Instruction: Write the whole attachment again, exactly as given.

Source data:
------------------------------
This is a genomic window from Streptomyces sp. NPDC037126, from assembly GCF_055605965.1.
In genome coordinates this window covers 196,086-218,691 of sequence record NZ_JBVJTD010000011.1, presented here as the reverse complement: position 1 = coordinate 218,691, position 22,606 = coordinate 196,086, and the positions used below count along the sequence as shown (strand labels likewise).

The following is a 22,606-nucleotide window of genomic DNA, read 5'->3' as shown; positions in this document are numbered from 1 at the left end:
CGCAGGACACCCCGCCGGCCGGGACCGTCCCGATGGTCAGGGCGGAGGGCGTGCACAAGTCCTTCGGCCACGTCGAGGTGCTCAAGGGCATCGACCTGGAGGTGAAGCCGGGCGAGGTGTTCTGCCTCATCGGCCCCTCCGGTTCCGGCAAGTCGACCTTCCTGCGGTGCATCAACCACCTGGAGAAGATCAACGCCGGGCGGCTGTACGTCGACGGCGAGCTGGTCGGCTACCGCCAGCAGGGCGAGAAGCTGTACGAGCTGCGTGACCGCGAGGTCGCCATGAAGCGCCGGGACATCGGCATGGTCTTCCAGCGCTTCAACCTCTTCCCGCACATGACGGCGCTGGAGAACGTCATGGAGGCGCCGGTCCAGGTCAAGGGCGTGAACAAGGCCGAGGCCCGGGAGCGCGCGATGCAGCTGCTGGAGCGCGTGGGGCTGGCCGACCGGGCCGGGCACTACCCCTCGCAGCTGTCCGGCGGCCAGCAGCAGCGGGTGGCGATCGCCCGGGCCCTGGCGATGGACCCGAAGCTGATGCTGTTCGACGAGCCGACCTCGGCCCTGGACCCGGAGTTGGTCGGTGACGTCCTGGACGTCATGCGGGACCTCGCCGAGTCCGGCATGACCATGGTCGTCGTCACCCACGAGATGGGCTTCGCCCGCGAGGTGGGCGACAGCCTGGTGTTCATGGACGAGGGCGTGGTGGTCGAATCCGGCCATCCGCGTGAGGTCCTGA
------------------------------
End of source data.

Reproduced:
This is a genomic window from Streptomyces sp. NPDC037126, from assembly GCF_055605965.1.
In genome coordinates this window covers 196,086-218,691 of sequence record NZ_JBVJTD010000011.1, presented here as the reverse complement: position 1 = coordinate 218,691, position 22,606 = coordinate 196,086, and the positions used below count along the sequence as shown (strand labels likewise).

The following is a 22,606-nucleotide window of genomic DNA, read 5'->3' as shown; positions in this document are numbered from 1 at the left end:
CGCAGGACACCCCGCCGGCCGGGACCGTCCCGATGGTCAGGGCGGAGGGCGTGCACAAGTCCTTCGGCCACGTCGAGGTGCTCAAGGGCATCGACCTGGAGGTGAAGCCGGGCGAGGTGTTCTGCCTCATCGGCCCCTCCGGTTCCGGCAAGTCGACCTTCCTGCGGTGCATCAACCACCTGGAGAAGATCAACGCCGGGCGGCTGTACGTCGACGGCGAGCTGGTCGGCTACCGCCAGCAGGGCGAGAAGCTGTACGAGCTGCGTGACCGCGAGGTCGCCATGAAGCGCCGGGACATCGGCATGGTCTTCCAGCGCTTCAACCTCTTCCCGCACATGACGGCGCTGGAGAACGTCATGGAGGCGCCGGTCCAGGTCAAGGGCGTGAACAAGGCCGAGGCCCGGGAGCGCGCGATGCAGCTGCTGGAGCGCGTGGGGCTGGCCGACCGGGCCGGGCACTACCCCTCGCAGCTGTCCGGCGGCCAGCAGCAGCGGGTGGCGATCGCCCGGGCCCTGGCGATGGACCCGAAGCTGATGCTGTTCGACGAGCCGACCTCGGCCCTGGACCCGGAGTTGGTCGGTGACGTCCTGGACGTCATGCGGGACCTCGCCGAGTCCGGCATGACCATGGTCGTCGTCACCCACGAGATGGGCTTCGCCCGCGAGGTGGGCGACAGCCTGGTGTTCATGGACGAGGGCGTGGTGGTCGAATCCGGCCATCCGCGTGAGGTCCTGA